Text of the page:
With demographics favouring the metropolis, the electoral advantage the Parti Québécois has enjoyed in the past due to its support among francophones is being reduced somewhat. With the voting intentions of Quebecers being split three-ways, and with Québec Solidaire strong enough to siphon off enough support to play the PQ spoiler in more than a few ridings, the next election in Quebec could result in something completely unexpected.


  1. Intéressant et très bien écrit, comme d'habitude. Merci M. Grenier.

  2. Il semble y avoir un problème dans la projection. Lorsque j'additionne les sièges de chaque parti, ça me donne 131 sièges. Donc 6 de trop...

  3. Oups, oui. La CAQ est à 33, pas 39.

  4. Il s'agissait d'une erreur dans le graphique seulement.

  5. Je pense que c'est plus probable qu'il aura une coalition entre CAQ et les Liberaux.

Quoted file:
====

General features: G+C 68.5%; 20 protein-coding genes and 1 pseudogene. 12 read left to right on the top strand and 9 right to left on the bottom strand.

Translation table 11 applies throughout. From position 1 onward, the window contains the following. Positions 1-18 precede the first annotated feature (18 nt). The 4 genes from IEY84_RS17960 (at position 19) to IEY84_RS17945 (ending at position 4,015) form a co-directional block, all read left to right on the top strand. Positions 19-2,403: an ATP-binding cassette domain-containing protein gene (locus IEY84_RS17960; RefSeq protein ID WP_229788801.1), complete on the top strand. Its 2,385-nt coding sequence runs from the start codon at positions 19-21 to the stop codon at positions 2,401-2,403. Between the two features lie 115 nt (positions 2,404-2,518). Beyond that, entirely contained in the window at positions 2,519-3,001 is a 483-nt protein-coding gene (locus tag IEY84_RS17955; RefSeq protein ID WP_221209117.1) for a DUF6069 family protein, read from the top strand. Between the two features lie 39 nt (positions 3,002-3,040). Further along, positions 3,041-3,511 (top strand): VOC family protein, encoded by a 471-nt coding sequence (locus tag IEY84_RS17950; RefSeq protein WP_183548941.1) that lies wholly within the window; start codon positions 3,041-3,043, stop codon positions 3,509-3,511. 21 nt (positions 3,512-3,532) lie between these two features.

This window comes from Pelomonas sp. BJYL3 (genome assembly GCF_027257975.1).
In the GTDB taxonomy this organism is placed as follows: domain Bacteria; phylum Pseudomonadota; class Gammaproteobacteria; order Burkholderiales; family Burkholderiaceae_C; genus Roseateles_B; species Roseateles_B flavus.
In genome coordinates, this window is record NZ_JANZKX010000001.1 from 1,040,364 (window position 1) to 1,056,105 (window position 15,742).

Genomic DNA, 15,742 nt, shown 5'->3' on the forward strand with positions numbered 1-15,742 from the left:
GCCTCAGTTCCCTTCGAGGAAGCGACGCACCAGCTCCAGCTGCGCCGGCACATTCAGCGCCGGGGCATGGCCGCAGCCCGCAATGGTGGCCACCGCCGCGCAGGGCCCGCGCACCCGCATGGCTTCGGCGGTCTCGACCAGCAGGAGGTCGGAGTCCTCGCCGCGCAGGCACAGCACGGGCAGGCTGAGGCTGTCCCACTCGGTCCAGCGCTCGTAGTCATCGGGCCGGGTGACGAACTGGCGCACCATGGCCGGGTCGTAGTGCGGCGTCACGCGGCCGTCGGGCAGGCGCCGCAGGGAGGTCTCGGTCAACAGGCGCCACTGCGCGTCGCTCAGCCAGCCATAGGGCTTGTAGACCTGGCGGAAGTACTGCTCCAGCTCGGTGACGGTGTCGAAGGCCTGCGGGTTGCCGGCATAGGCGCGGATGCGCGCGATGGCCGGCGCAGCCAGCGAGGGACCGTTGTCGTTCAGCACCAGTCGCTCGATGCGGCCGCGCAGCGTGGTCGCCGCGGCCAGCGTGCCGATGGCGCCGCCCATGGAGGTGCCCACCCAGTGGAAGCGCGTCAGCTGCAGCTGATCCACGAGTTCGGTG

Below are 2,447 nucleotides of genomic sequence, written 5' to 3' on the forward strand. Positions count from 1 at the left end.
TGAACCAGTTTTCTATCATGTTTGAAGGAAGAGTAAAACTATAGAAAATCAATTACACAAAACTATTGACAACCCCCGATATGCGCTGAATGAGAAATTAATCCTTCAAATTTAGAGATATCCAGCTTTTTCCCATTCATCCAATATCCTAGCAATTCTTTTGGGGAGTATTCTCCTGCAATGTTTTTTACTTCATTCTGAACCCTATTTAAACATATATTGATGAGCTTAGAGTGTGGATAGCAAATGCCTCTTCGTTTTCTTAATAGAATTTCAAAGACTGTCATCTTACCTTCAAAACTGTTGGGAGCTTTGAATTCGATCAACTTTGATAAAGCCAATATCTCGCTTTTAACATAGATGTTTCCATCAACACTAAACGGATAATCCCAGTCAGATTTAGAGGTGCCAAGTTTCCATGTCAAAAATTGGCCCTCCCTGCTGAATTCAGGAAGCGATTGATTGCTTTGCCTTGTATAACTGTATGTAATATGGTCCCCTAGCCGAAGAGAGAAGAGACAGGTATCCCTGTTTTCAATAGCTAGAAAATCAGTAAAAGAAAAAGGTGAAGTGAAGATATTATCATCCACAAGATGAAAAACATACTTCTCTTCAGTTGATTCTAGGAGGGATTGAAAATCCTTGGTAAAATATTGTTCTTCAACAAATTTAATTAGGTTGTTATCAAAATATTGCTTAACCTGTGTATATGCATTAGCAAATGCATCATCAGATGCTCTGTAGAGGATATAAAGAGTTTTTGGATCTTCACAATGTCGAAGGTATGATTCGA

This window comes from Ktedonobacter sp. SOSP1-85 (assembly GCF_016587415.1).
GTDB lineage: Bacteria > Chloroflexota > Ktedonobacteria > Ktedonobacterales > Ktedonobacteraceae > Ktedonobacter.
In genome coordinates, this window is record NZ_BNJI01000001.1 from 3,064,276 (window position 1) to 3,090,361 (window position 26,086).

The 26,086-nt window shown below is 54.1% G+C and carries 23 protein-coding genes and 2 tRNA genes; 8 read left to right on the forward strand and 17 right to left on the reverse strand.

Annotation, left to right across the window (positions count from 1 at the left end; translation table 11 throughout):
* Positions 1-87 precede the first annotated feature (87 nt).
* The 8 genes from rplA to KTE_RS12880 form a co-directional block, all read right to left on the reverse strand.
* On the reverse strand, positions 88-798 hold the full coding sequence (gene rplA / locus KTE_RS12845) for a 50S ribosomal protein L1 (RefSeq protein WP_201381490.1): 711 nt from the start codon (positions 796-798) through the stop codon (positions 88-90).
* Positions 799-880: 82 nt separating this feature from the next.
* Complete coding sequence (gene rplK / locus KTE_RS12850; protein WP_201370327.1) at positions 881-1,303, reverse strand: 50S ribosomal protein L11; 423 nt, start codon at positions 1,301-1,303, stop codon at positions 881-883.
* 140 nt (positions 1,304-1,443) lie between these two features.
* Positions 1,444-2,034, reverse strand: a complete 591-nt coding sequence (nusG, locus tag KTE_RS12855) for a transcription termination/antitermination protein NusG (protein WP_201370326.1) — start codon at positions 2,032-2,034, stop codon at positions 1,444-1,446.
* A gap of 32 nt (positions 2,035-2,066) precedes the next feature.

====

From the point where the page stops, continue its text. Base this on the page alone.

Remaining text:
6. Hey Éric, fascinating projections! Will you be posting a riding by riding projection at some point?

  7. Yes, I'm looking to set something up similar to what I have going for Alberta soon.

  8. I have my doubts that Pauline could get the PQ elected if an election was called tomorrow. However,I think that if that he's been outed could lead the party to victory

    1. That Trudeau is still a diehard federalist. He just misspoke.

      Because really, him leader of the PQ? HA!

  9. Goaltender Interference19 February, 2012 13:13

    "... the Parti Québécois wins 49 seats, enough for a minority government if the CAQ decides not to prop-up the Liberals"

    I can't see any scenario in which the CAQ would have an incentive to prop up a Liberal government if no party got a majority in the next election.

    Why become a junior coalition partner when instead you can become an opposition party able to defeat a government and cause an election whenever is favourable to you?